in the 1800s and early 1900s. The show will travel to various communities
within the blue line to celebrate and promote the Catskill Park. The
program will include lectures dealing with topics of conservation,
development and sustainability, poetry readings, portrayals of historic
personalities and music and dancing.
Committee members, Chase says, are also working on an Inn-to-Inn Hiking/Biking/Snowshoeing/Cross-country
Skiing trail system in the Oliverea/Big Indian/Pine Hill area whose
route will most likely be finalized in time for hiking season in the
Spring. Other projects in the works include an audiotape tour
around the Catskill Park Blue Line that people can follow along with
while driving the route in their cars and a bicycle tour and race
along a similar route.
New entrance signs for the six major highway entrances into the Catskill
Park are expected to be posted by the state Department of Environmental
Conservation in February, Chase says. "The signs are in the shop
right now. They are nice because they are in color and contain an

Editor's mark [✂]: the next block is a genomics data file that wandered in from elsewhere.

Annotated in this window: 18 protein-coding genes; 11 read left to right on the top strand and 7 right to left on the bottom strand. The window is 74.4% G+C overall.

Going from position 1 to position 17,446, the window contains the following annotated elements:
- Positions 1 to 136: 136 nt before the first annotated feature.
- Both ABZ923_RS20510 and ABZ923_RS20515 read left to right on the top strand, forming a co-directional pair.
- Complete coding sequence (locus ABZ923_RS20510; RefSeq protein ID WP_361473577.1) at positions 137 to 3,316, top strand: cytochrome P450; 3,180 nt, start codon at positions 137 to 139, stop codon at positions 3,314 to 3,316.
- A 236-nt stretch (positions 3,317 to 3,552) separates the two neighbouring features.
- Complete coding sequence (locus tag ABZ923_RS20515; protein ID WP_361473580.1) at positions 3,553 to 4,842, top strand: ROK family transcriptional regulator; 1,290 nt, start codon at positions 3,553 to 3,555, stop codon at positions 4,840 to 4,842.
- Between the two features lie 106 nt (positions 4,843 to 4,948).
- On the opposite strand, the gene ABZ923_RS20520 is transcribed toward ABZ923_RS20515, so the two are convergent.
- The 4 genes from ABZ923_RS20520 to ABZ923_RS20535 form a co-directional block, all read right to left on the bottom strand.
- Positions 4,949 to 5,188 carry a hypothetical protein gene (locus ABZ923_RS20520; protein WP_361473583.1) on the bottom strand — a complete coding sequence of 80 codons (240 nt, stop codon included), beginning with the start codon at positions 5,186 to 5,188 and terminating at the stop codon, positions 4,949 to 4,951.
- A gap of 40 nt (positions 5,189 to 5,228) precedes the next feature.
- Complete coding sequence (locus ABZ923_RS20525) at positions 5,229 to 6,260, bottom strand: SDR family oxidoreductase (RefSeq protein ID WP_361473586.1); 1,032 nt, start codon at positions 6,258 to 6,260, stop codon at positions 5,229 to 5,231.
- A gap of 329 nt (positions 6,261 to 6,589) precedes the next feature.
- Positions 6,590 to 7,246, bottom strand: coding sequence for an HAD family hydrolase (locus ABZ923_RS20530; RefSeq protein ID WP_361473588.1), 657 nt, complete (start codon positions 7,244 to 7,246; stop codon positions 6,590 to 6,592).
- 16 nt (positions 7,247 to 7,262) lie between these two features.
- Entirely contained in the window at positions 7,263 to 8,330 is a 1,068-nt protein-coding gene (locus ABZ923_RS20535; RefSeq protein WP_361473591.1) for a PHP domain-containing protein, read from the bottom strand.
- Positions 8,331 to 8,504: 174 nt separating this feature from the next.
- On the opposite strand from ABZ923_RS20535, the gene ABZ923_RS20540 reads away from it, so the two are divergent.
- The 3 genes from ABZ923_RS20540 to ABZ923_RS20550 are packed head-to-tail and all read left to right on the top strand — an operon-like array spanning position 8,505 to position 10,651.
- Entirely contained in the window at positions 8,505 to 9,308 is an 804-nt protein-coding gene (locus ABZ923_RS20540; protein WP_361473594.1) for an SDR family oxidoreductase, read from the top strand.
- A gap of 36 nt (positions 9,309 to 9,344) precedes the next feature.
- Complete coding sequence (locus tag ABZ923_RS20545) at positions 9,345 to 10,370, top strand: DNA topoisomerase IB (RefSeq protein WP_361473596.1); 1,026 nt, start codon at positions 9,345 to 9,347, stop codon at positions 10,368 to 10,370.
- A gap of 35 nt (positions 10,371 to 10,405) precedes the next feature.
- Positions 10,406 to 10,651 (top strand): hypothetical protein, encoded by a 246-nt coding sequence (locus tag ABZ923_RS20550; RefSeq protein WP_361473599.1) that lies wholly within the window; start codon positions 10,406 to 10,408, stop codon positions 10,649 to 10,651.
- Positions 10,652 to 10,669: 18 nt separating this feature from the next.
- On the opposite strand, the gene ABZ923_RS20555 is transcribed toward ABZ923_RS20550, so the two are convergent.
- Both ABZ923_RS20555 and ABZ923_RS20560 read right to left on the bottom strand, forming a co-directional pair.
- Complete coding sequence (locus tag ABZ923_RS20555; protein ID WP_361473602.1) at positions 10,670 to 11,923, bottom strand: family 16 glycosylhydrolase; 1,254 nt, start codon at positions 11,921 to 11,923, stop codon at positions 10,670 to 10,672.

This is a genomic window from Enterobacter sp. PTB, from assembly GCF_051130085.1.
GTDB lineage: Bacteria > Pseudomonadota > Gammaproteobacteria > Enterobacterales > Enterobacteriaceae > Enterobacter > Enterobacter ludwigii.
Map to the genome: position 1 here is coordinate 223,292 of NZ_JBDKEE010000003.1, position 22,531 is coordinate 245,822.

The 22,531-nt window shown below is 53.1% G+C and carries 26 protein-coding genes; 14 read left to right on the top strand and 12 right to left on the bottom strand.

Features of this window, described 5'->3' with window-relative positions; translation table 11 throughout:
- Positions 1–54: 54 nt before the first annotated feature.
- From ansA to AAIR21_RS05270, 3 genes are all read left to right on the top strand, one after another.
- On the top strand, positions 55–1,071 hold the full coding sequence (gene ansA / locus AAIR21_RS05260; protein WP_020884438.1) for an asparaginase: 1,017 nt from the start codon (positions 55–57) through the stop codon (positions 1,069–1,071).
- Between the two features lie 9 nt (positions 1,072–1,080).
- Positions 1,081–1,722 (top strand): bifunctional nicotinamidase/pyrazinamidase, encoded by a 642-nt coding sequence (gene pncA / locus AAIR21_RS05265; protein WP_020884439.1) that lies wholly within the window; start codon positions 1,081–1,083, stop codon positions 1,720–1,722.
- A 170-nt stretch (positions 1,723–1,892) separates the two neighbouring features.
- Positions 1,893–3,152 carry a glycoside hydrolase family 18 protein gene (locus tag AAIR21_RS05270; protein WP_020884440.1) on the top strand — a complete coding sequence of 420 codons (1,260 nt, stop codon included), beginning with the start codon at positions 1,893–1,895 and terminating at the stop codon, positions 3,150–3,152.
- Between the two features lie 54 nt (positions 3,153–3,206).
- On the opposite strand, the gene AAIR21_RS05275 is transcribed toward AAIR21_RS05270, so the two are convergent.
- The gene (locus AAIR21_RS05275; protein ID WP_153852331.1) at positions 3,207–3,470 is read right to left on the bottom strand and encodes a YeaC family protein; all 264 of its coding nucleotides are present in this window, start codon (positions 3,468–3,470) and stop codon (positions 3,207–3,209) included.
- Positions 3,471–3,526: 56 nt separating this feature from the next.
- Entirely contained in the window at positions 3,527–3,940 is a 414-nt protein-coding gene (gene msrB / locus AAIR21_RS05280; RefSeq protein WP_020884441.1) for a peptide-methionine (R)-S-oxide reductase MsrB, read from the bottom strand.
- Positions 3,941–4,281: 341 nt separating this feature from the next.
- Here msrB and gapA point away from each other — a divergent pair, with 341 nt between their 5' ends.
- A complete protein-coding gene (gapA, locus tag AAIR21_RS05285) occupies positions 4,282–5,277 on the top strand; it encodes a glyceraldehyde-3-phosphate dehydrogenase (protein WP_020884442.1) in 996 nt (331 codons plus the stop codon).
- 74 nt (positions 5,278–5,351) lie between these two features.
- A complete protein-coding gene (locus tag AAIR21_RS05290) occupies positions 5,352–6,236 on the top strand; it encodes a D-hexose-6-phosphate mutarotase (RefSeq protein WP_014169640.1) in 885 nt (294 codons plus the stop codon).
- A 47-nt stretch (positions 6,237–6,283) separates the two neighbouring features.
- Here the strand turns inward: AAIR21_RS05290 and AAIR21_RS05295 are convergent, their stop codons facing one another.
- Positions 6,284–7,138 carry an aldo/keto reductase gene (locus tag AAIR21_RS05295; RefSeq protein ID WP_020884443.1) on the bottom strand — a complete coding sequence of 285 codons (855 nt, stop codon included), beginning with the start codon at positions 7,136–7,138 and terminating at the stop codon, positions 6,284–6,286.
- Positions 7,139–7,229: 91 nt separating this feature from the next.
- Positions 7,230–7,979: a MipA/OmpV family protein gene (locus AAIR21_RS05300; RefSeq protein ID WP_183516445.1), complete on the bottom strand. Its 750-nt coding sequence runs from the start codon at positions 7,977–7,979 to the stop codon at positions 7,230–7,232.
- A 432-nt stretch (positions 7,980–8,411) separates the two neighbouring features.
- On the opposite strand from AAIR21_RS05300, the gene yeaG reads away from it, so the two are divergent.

adjunct sign underneath that [denotes] the centennial."
A calendar of all events, Chase says, will be posted to the committee's
website, www.catskillpark100.org. Make sure to watch for the
Catskill Park 100-Year Anniversary logo throughout the coming year,
and if you know of an event planned for this year that could join
the centennial celebration, feel free to contact Chase at 657-2107.
"I would like to hear from people about activities that they
feel could carry the logo and be part of our agenda. I am hoping that
my message machine will become full."
For Love Of Nature
Chase's family was in the Philadelphia area at the time, with a hardscrabble
farm, bought by his grandfather in 1920, where the family compound
now sits. He recalls, in detail, spending all his summers in the Catskills,
wandering the forests and creeks and walking, when he could, to Woodstock
where an aunt, Carmelita Hinton, lived in a home known as Camelot,
later owned by Bob Dylan. (She went on to found the notable Putney